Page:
Practicing Plow Pose, or Halasana, can sometimes be challenging due to lower back pain, tight hamstrings, or other physical restrictions. However, variations and modifications of this pose can make it accessible to everyone. Here, we explore three such modifications that ensure you can reap the benefits of Halasana without straining your body.

1. Half Plow Pose

Plow Pose Variations And Modifications

The Half Plow Pose is a subtle variation that reduces pressure on the neck and spine. It's a perfect alternative for those finding the full Plow Pose too intense.


1. Lie down on your back with your legs extended and arms by your side.

2. Slowly lift your legs towards the ceiling, ensuring that your hips are not stacked over your shoulders.

3. Maintain a slight angle, keeping space between your chin and chest.

4. Hold for a few breaths, then gently lower your legs back down.


2. Plow Pose against a Wall/ chair

Plow Pose Variations And Modifications

Practicing Plow Pose against a wall provides support and alleviates pressure, making it ideal for beginners or those with back concerns. The same process you can try with a chair instead of a wall.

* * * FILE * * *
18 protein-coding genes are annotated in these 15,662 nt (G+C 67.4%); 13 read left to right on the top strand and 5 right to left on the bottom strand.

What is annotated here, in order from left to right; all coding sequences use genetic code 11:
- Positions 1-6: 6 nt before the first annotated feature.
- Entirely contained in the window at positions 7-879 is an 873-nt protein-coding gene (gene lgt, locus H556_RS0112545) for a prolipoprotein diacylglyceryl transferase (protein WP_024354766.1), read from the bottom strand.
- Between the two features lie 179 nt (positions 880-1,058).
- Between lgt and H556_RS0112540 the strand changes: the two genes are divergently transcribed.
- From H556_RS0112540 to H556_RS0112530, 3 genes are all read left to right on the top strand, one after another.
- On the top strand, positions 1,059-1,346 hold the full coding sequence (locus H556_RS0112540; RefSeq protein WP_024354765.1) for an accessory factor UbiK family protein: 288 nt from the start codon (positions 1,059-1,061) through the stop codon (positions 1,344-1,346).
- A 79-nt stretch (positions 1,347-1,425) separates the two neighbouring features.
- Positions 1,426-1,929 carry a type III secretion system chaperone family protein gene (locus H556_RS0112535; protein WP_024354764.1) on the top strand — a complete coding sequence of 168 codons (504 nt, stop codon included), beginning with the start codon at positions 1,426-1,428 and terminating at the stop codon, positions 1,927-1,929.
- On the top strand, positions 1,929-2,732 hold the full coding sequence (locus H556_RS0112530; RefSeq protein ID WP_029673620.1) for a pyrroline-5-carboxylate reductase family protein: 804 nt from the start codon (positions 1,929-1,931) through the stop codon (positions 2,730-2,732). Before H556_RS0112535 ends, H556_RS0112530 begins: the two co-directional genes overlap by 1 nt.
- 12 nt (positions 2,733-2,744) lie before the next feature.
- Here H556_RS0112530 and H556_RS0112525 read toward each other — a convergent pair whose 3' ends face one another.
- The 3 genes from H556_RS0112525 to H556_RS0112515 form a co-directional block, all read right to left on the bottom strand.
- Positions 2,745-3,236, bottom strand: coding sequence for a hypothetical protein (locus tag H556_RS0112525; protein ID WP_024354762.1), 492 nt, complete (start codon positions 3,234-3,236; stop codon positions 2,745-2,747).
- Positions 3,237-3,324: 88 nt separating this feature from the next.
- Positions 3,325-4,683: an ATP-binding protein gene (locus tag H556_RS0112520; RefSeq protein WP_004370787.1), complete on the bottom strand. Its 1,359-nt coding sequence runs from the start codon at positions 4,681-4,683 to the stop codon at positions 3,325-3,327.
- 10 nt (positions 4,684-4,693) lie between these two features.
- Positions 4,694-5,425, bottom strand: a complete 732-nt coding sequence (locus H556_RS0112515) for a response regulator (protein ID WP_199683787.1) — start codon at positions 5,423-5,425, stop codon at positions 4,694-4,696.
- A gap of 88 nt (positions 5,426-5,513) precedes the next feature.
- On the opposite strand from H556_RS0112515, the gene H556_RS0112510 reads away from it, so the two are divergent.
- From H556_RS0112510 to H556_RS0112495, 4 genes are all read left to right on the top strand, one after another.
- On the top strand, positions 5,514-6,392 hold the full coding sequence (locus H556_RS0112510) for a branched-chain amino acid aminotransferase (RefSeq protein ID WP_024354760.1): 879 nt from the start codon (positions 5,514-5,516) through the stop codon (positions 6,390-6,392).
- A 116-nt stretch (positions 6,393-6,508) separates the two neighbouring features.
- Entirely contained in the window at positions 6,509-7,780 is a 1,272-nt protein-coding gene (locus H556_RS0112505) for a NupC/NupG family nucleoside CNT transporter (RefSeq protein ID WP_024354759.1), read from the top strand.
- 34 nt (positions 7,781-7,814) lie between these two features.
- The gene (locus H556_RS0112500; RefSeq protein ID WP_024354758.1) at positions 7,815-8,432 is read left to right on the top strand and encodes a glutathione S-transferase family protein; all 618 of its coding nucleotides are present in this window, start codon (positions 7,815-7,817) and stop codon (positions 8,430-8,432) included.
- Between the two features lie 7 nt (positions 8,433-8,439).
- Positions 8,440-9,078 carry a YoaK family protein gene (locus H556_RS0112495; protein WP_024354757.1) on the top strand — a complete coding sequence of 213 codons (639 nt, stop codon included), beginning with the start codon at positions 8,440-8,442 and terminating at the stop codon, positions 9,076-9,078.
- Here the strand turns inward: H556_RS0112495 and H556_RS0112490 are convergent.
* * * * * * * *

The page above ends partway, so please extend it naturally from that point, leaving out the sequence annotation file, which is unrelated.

1. Lay 2 or 3 folded blankets near a wall and lie down facing away, positioning your head about 2 feet from the wall.

2. Elevate your legs into the Supported Shoulder stand (Salamba Sarvangasana) with your hands supporting your lower back.

3. Gradually lower your legs until your feet meet the wall, straightening your legs and extending your spine.

4. Hold the position for several breaths, then gently release and come down.

3. Legs up with a Block: Elevating with Ease

Plow Pose Variations And Modifications

Using a block to elevate the legs in this modification eases tension in the lower back, making it a comfortable alternative to the traditional pose.


1. Begin lying on your back with knees bent and feet flat.

2. Lift your hips and place a block under your sacrum on low or medium height.

3. Extend your legs upwards, aligning your ankles and knees over your hips.

4. Hold for as long as comfortable, then gently lower your legs, remove the block, and extend your legs on the floor.

These variations and modifications ensure that Halasana is adaptable and accessible, allowing practitioners of all levels to benefit from this rejuvenating inversion.